Hunger Pains: Demand At Colorado Food Bank Reflects Rising Numbers Of Food Insecure
The Food Bank for Larimer County’s warehouse in Loveland looks like a factory assembly line. People are busy preparing and packing provisions for when the doors open in an hour.
"Cookies, protein bars, coffee – a little of everything," says volunteer Ruben Marez. "I kind of like to mix and match."
Every year Marez travels to volunteer with the Red Cross and help with disaster relief. This year, he decided he was needed close to home and began volunteering at the onset of the pandemic.
"I just like to help, you know? I'm retired from the Army, put in 20 years," he says.
One look outside the warehouse and the need for volunteers like Marez becomes clear. A long line of cars snakes around the building. People have been waiting for at least a couple hours for the drive-up distribution to start.
Staff say lines are normal, that people get an early start so they can head to work afterward. Still, the need is stunning. "We have literally doubled the number of individuals we're serving in this drive-up distribution between March and November," says food bank head Amy Pezzani.
Today Pezzani and her staff and volunteers will serve roughly 600 families in a matter of five hours.
This food bank is part of the Feeding America Network. The national nonprofit says that during the pandemic, one in six adults and one in four children are likely to face food insecurity.
Meeting this need hasn't been easy. The team started operating their two locations on alternate days because their new system, due to the pandemic, requires massive help. Pezzani and her team had to completely overhaul the operation from in-store shopping to drive-up distribution. Inside is the assembly line — where Marez and several others pack up groceries. Outside, people check-in clients, direct traffic, and roll carts brimming with groceries out to each vehicle.
At 10 a.m., staff members awaken their ipads and stand outside to check in motorists. Drivers wait roughly 30 minutes to pull up to the finish line, where they receive food. That's where Barb Landeck is. She rolls down her window to chat and explains that in recent months, she started leaning on the food bank for the first time.
"I am a substitute teacher and there are no substitute jobs, so I have not had a job since March, and the food bank has been my lifeline," Landeck says.
Down the line, Cindy Gates sits in an SUV with her son. She lives with high-risk family members and had to stop working her job as a nursing assistant.
"The pandemic has made it very difficult. And there's no resources out there for a lot of people other than the food bank," Gates says. "And so it's like you don't want to do it because you keep thinking other people need it and other people are needier than you. But then you reach this point. It's like... I have to."
A few cars ahead, Kyle Gomez is waiting to pick up food for his 82-year-old mother. He's her caretaker. Before the pandemic, he also worked a landscaping job. At that time, he was visiting the food bank once a month. Now he's here weekly.
"If it wasn't for the food bank, I'm not kidding you. The food bank and some other people helping,” Gomez says.
Food stamps and charities like the House of Neighborly Services have also been a godsend for Gomez’s mom, he says. “So we're managing to get by. But, you know, I feel sorry for some people that have kids and big families."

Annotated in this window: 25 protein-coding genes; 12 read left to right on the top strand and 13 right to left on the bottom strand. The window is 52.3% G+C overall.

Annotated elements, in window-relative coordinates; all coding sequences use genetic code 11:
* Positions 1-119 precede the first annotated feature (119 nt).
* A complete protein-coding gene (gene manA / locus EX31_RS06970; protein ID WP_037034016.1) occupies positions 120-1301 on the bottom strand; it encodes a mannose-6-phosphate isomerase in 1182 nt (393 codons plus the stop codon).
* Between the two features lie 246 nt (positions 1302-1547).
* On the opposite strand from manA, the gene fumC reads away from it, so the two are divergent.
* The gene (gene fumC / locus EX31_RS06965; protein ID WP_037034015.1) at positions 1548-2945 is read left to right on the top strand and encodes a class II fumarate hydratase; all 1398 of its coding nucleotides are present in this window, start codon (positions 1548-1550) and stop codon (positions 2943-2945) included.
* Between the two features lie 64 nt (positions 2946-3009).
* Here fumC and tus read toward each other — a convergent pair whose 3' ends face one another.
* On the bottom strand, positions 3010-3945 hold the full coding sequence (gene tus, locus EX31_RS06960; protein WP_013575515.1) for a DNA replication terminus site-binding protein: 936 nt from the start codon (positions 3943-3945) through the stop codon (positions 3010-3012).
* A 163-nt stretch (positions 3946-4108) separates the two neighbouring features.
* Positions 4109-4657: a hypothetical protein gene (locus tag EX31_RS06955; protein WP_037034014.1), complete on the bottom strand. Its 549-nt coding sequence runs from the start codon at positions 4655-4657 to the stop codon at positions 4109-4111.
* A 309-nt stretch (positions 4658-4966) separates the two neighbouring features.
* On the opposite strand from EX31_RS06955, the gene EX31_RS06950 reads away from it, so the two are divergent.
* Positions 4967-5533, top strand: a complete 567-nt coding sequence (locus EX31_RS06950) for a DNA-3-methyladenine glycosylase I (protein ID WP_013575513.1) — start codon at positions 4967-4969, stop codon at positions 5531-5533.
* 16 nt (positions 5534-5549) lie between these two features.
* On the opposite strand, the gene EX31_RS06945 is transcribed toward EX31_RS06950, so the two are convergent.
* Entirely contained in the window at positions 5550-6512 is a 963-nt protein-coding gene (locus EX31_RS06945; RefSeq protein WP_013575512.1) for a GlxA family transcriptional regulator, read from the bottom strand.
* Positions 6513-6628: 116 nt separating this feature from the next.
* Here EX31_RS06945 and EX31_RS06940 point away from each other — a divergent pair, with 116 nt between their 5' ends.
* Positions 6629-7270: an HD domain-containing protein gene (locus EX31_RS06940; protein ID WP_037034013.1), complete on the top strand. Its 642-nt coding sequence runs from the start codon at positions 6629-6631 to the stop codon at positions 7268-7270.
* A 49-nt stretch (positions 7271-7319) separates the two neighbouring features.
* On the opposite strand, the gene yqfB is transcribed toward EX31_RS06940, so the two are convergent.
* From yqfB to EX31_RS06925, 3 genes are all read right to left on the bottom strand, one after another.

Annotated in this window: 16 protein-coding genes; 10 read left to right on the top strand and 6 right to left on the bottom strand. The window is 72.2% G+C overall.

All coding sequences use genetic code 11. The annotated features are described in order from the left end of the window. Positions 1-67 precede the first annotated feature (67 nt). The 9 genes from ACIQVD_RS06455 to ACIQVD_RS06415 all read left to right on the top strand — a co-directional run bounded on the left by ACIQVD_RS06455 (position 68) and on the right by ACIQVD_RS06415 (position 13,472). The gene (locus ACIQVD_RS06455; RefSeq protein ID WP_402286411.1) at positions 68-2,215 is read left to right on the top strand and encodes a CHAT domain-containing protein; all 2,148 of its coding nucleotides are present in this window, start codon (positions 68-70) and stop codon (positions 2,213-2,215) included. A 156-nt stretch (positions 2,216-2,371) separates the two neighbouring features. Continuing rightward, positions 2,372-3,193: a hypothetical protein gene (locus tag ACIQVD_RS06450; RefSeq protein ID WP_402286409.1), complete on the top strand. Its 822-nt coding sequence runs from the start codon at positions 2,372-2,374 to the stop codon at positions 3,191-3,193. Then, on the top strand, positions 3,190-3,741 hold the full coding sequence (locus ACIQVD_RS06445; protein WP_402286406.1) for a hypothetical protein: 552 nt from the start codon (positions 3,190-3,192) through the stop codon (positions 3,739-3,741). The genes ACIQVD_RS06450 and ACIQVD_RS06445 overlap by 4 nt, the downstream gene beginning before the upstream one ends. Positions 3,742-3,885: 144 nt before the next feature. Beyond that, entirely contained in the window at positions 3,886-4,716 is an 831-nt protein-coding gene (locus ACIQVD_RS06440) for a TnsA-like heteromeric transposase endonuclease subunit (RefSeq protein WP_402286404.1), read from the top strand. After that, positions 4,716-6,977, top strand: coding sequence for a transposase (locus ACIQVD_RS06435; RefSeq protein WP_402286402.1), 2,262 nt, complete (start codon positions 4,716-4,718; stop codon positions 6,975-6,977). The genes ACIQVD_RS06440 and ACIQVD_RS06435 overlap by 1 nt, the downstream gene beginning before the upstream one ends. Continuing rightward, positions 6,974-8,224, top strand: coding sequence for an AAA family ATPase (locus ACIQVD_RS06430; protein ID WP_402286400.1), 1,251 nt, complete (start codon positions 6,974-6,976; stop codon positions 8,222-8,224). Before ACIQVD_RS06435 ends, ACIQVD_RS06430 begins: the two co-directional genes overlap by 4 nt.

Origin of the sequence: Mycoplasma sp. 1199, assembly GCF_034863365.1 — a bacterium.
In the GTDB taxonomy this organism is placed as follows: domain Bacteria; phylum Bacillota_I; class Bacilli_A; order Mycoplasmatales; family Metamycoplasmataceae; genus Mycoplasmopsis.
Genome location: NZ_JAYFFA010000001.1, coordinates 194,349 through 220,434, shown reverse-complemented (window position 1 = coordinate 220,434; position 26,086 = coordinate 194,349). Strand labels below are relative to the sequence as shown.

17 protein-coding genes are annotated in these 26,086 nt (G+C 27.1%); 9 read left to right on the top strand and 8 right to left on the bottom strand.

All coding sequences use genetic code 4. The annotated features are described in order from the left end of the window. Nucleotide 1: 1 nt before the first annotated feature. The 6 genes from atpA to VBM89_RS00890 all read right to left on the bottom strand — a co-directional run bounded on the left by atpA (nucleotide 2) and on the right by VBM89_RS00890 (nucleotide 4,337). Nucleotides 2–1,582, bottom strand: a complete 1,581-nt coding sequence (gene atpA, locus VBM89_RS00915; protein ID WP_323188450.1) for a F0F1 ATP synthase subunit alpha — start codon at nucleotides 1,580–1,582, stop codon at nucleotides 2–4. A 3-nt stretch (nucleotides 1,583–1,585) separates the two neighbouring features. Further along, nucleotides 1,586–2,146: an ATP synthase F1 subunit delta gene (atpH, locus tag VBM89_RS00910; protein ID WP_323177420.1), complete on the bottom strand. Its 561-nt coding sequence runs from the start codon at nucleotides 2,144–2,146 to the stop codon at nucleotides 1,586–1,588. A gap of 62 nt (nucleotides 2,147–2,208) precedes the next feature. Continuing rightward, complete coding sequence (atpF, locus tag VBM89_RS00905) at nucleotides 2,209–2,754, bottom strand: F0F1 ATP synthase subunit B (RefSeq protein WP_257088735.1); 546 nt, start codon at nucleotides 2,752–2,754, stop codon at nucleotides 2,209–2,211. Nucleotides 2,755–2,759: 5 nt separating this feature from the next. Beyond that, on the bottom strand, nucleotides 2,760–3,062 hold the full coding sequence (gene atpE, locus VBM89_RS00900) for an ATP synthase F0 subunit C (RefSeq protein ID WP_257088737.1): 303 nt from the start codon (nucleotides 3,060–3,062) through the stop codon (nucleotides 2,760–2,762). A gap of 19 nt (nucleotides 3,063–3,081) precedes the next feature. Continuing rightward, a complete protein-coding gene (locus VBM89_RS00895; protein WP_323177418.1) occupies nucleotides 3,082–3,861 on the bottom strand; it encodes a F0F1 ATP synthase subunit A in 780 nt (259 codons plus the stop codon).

One of those big families is nearby in a navy minivan. Carla Espinosa is here with her mother. She says she didn't start visiting the food bank until her parents lost work due to the pandemic. Now she's here "every two weeks, really."
She depends on the food bank to feed her parents, her two younger siblings, older sister and her one-year-old daughter.
The food bank's Paul Donnelly is nearby listening to some of these conversations. He points out that these lines don’t offer a full picture of who is in need. They only represent the people who are mobile, have reliable transportation.
"There's a whole subset of folks who can't get out, don't have transportation," Donnelly says.
So the food bank started taking on deliveries. They partnered with Colorado State University when classes were on pause due to the pandemic. When school resumed, the food bank built its own system. Donnelly stresses the service is limited to roughly 500 deliveries a month.
"And that's a lot for the food bank, which is not built for delivery," he says. "We're built for distribution, like we're seeing here today."
In other words, it's hard to meet the full need these days. And food bank staff say that need will persist for a long time.
“This is not going to end when folks are vaccinated,” the food bank’s Pezzani says. “We know from our experience during the Great Recession that the economy will lag behind folks getting vaccinated and [businesses] opening back up. And certainly the folks that are coming to see us will be a little farther behind than other people to begin with. So we're in this for at least another year and a half, two years.”
That means organizations like the food bank need the community to continue to respond and support its work “so that we can meet the need,” Pezzani says.
This story was produced by the Mountain West News Bureau, a collaboration between Wyoming Public Media, Boise State Public Radio in Idaho, KUNR in Nevada, the O'Connor Center for the Rocky Mountain West in Montana, KUNC in Colorado, KUNM in New Mexico, with support from affiliate stations across the region. Funding for the Mountain West News Bureau is provided in part by the Corporation for Public Broadcasting.
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